In the countryside resort called Contrada Bagni, in the province of Trapani, you can enjoy a relaxing break on your journey to discover western Sicily. There you will find the Segestan thermal baths, ten kilometres from ancient Segesta. The Greeks and the Romans enjoyed the benefits of the waters so much that the writer Pliny called them "the most medicinal waters" among those that flow from the rocks.
After the fall of the Roman Empire, the Arabs discovered this place and built a castle on a hill not far from the ancient Roman pools. It is called Castello Calathamet, which, in fact, means Castle of Baths.
The water of the Segesta Hot River seeps in deep down through the porous rocks and comes into contact with the high temperatures of the underground magma, reaching a temperature of about 47°. Its sulphurous and alkaline waters are effective against skin diseases and also have a beneficial effect on rheumatism and the respiratory tract.
There is also a mythological story behind the heat of the waters of the Segesta thermal baths. According to the first Greeks who inhabited the area, the river deity Krimisòs raised the temperature of the current to warm up the nymph Egesta, who was fleeing from the city of Troy after it was destroyed. The Trojan refugees supposedly chose the location precisely because of the presence of the river and the medical properties of its warm waters.
Facilities were built there in the 1960s where you can immerse yourself in one of the three thermal pools.
Reach the ancient spas by following a country road that leads to the Fiume Caldo and you will find yourself at Polle del Cremiso.
Don’t forget your camera: it will come in handy to capture the beauty of the landscape with its waterfalls and rock formations immersed in reeds, tamarisk trees and white and pink travertine rock walls.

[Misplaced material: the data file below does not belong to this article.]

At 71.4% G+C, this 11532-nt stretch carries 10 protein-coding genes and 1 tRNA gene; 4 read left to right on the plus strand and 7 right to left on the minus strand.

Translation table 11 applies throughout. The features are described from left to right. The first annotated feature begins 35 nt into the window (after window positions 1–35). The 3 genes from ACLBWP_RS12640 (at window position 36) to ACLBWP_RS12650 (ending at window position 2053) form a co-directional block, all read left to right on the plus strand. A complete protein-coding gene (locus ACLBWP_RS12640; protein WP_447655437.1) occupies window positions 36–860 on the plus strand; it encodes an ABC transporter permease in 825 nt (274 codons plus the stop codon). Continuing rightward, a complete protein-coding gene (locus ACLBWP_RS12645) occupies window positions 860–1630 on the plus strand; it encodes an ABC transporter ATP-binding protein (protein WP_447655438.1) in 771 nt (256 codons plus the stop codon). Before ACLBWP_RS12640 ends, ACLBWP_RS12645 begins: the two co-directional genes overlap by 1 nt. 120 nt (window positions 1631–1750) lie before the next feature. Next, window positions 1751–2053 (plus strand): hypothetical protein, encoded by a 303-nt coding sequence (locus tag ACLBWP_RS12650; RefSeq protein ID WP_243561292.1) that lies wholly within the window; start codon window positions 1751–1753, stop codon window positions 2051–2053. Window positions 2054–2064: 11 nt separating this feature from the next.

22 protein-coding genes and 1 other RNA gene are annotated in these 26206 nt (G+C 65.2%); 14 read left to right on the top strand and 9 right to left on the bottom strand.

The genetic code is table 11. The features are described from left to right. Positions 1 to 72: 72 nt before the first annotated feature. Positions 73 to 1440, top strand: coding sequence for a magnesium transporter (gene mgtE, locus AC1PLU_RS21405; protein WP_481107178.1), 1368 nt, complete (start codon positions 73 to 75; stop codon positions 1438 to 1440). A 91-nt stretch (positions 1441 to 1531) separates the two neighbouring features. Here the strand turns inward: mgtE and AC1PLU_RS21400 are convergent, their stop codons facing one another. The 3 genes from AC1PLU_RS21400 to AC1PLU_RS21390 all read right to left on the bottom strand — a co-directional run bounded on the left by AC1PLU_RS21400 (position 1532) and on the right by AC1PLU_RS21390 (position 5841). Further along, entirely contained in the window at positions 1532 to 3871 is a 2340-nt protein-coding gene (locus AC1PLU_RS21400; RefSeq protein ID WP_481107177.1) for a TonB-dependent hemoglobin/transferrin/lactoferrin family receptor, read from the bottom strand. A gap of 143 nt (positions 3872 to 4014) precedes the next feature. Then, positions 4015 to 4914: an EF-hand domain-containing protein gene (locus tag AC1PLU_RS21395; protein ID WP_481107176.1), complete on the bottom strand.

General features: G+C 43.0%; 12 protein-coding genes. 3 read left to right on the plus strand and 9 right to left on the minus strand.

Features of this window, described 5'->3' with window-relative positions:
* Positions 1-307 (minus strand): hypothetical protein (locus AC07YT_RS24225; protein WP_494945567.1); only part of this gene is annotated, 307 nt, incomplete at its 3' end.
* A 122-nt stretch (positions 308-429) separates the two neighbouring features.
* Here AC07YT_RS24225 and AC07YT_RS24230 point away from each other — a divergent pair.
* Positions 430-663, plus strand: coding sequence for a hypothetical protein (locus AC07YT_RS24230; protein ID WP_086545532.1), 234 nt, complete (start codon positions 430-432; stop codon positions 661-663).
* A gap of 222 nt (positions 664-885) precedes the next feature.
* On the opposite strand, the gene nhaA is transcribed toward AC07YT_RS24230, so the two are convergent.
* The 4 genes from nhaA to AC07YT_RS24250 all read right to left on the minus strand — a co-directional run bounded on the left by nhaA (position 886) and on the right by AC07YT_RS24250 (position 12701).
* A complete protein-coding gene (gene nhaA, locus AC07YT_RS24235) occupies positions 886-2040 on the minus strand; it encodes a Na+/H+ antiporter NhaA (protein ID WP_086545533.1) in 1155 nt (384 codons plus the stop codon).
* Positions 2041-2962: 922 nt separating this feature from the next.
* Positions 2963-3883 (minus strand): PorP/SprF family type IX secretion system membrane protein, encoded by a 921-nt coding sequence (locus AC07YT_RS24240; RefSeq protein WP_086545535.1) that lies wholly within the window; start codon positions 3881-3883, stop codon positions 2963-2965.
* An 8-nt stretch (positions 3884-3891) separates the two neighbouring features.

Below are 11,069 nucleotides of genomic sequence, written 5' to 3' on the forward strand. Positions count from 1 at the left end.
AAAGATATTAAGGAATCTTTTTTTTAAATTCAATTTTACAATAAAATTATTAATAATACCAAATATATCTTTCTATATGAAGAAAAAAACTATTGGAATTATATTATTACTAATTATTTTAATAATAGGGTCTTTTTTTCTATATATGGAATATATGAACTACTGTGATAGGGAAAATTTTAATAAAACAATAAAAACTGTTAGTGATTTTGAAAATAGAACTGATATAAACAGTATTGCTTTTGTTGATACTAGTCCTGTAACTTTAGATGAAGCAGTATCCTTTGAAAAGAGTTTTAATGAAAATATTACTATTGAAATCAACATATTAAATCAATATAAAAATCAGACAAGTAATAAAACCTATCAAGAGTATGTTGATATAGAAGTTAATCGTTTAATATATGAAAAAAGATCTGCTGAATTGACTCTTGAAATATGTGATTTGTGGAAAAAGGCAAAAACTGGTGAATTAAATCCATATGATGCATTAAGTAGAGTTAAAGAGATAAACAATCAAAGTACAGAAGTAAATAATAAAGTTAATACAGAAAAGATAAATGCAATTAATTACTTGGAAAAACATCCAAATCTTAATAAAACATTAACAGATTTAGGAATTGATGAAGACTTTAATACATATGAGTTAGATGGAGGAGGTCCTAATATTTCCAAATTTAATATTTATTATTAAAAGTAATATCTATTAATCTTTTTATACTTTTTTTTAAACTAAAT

Now look around. Let yourself be won over by the archaeological site of Segesta with its Doric temples and the theatre facing north, towards the Gulf of Castellammare. Take in the splendid scenery offered by the panorama of the sea and the hills as far as the eye can see.
From Segesta, you can reach the seaside village of Castellammare del Golfo, with churches, historic palaces, a magnificent castle, beaches and coves.
Next, move on towards Scopello to discover the stacks and the historic tuna farm. Don’t to sample the tasty pane cunzato wedged inside the ancient baglio: this is a typical type of bread seasoned with tomato, anchovies, olive oil, salt, pepper and cacio cavallo, a typical Sicilian cheese.
Don’t miss the Riserva dello Zingaro, a naturalistic paradise with small coves, sandy and pebbles beaches and caves surrounded by a crystal clear sea.
To round things off with beauty, visit San Vito lo Capo and spend a day enjoying the town, the cous cous, the beautiful white beach and the thousand shades of blue found in the sea.